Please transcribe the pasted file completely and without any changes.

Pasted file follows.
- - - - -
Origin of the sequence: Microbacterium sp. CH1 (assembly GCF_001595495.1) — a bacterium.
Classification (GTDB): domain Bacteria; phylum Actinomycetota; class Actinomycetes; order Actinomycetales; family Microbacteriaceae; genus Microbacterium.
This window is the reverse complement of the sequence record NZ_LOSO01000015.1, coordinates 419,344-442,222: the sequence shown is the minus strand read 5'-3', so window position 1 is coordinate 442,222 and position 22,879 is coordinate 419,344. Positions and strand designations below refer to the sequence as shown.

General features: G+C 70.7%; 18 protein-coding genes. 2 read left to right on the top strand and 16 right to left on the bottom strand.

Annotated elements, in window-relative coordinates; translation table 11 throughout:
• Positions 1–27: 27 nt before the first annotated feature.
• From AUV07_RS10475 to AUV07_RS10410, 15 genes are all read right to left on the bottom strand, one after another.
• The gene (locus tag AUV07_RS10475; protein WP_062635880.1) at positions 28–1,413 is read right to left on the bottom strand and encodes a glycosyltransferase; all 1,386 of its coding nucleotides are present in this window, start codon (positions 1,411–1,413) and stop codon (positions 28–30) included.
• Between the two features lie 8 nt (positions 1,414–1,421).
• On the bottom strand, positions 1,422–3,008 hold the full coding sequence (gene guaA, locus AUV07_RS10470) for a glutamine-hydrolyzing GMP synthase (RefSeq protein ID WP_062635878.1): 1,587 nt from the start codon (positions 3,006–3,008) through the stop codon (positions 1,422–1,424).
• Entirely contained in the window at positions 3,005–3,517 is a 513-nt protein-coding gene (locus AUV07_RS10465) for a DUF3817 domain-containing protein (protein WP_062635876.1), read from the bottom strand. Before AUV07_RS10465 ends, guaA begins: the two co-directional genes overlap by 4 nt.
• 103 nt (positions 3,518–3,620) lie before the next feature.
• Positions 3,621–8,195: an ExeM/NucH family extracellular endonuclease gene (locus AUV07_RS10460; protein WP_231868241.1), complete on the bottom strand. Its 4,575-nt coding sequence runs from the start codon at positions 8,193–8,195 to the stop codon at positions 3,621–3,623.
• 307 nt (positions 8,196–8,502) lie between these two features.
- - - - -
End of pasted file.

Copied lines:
Origin of the sequence: Microbacterium sp. CH1 (assembly GCF_001595495.1) — a bacterium.
Classification (GTDB): domain Bacteria; phylum Actinomycetota; class Actinomycetes; order Actinomycetales; family Microbacteriaceae; genus Microbacterium.
This window is the reverse complement of the sequence record NZ_LOSO01000015.1, coordinates 419,344-442,222: the sequence shown is the minus strand read 5'-3', so window position 1 is coordinate 442,222 and position 22,879 is coordinate 419,344. Positions and strand designations below refer to the sequence as shown.

General features: G+C 70.7%; 18 protein-coding genes. 2 read left to right on the top strand and 16 right to left on the bottom strand.

Annotated elements, in window-relative coordinates; translation table 11 throughout:
• Positions 1–27: 27 nt before the first annotated feature.
• From AUV07_RS10475 to AUV07_RS10410, 15 genes are all read right to left on the bottom strand, one after another.
• The gene (locus tag AUV07_RS10475; protein WP_062635880.1) at positions 28–1,413 is read right to left on the bottom strand and encodes a glycosyltransferase; all 1,386 of its coding nucleotides are present in this window, start codon (positions 1,411–1,413) and stop codon (positions 28–30) included.
• Between the two features lie 8 nt (positions 1,414–1,421).
• On the bottom strand, positions 1,422–3,008 hold the full coding sequence (gene guaA, locus AUV07_RS10470) for a glutamine-hydrolyzing GMP synthase (RefSeq protein ID WP_062635878.1): 1,587 nt from the start codon (positions 3,006–3,008) through the stop codon (positions 1,422–1,424).
• Entirely contained in the window at positions 3,005–3,517 is a 513-nt protein-coding gene (locus AUV07_RS10465) for a DUF3817 domain-containing protein (protein WP_062635876.1), read from the bottom strand. Before AUV07_RS10465 ends, guaA begins: the two co-directional genes overlap by 4 nt.
• 103 nt (positions 3,518–3,620) lie before the next feature.
• Positions 3,621–8,195: an ExeM/NucH family extracellular endonuclease gene (locus AUV07_RS10460; protein WP_231868241.1), complete on the bottom strand. Its 4,575-nt coding sequence runs from the start codon at positions 8,193–8,195 to the stop codon at positions 3,621–3,623.
• 307 nt (positions 8,196–8,502) lie between these two features.